Rikman, KristiinaTranslatorsecondary authorsome editionsconfirmed
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For Paul Auster
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Yesterday, I found Violet's letters to Bill.
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(Click to show. Warning: May contain spoilers.)
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Haiku summary
Friendship, art and love
- things to look back at after
life is mostly lived.

Amazon.com Product Description (ISBN 0312421192, Paperback)

What I Loved begins in New York in 1975, when art historian Leo Hertzberg discovers an extraordinary painting by an unknown artist in a SoHo gallery. He buys the work; tracks down the artist, Bill Wechsler; and the two men embark on a life-long friendship. Leo's story, which spans twenty-five years, follows the growing involvement between his family and Bill's--an intricate constellation of attachments that includes the two men, their wives, Erica and Violet, and their sons, Matthew and Mark.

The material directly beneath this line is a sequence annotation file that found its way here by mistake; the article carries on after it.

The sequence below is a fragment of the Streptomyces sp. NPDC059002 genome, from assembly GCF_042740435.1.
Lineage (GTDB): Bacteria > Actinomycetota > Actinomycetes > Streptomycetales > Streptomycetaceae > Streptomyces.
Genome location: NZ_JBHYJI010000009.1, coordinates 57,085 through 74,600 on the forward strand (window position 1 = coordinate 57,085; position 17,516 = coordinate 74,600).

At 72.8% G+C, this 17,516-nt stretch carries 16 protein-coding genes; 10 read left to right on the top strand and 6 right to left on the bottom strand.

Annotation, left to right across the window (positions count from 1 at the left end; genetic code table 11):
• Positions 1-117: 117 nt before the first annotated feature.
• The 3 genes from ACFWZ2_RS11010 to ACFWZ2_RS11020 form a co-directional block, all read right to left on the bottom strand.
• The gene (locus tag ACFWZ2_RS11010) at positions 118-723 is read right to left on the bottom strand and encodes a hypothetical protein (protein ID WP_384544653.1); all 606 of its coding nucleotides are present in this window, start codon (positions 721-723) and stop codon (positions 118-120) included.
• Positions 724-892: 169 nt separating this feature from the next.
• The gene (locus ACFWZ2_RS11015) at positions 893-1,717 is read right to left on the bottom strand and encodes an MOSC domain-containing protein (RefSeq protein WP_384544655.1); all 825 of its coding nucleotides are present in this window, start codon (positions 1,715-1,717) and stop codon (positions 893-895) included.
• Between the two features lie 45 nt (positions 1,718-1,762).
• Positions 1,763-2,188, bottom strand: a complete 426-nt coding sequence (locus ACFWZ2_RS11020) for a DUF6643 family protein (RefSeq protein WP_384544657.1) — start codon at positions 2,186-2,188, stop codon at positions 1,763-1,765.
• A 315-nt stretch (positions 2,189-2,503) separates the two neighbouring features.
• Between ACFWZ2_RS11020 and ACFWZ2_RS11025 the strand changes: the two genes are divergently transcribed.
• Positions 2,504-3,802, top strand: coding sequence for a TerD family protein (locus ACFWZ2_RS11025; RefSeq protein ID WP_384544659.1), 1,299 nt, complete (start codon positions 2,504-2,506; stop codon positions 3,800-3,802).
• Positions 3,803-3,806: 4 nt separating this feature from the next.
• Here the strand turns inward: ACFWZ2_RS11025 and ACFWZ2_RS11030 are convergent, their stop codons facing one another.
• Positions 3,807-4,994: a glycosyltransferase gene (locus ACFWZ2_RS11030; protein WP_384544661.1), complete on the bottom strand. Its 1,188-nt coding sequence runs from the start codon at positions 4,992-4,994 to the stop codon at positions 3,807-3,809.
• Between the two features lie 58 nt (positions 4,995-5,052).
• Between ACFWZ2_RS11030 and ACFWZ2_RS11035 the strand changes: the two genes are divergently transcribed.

The families live in the same New York apartment building, rent a house together in the summers and keep up a lively exchange of ideas about life and art, but the bonds between them are tested, first by sudden tragedy, and then by a monstrous duplicity that slowly comes to the surface. A beautifully written novel that combines the intimacy of a family saga with the suspense of a thriller, What I Loved is a deeply moving story about art, love, loss, and betrayal.

(retrieved from Amazon Thu, 12 Mar 2015 18:10:34 -0400)

(see all 4 descriptions)

Story begins in New York in 1975, when art historian Leo Hertzberg discovers an extraordinary painting by an unknown artist in a SoHo gallery. He buys the work and tracks down the artist, Bill Wechsler, and the two men embark on a life-long friendship. Leo's story spans twenty-five years and follows the evolution of the growing involvement between his family and Bill's--an intricate constellation of attachments that includes the two men their wives, Erica and Violet and their children, Matthew and Mark. Over the years, they not only enjoy love but endure loss.… (more)

(summary from another edition)

» see all 2 descriptions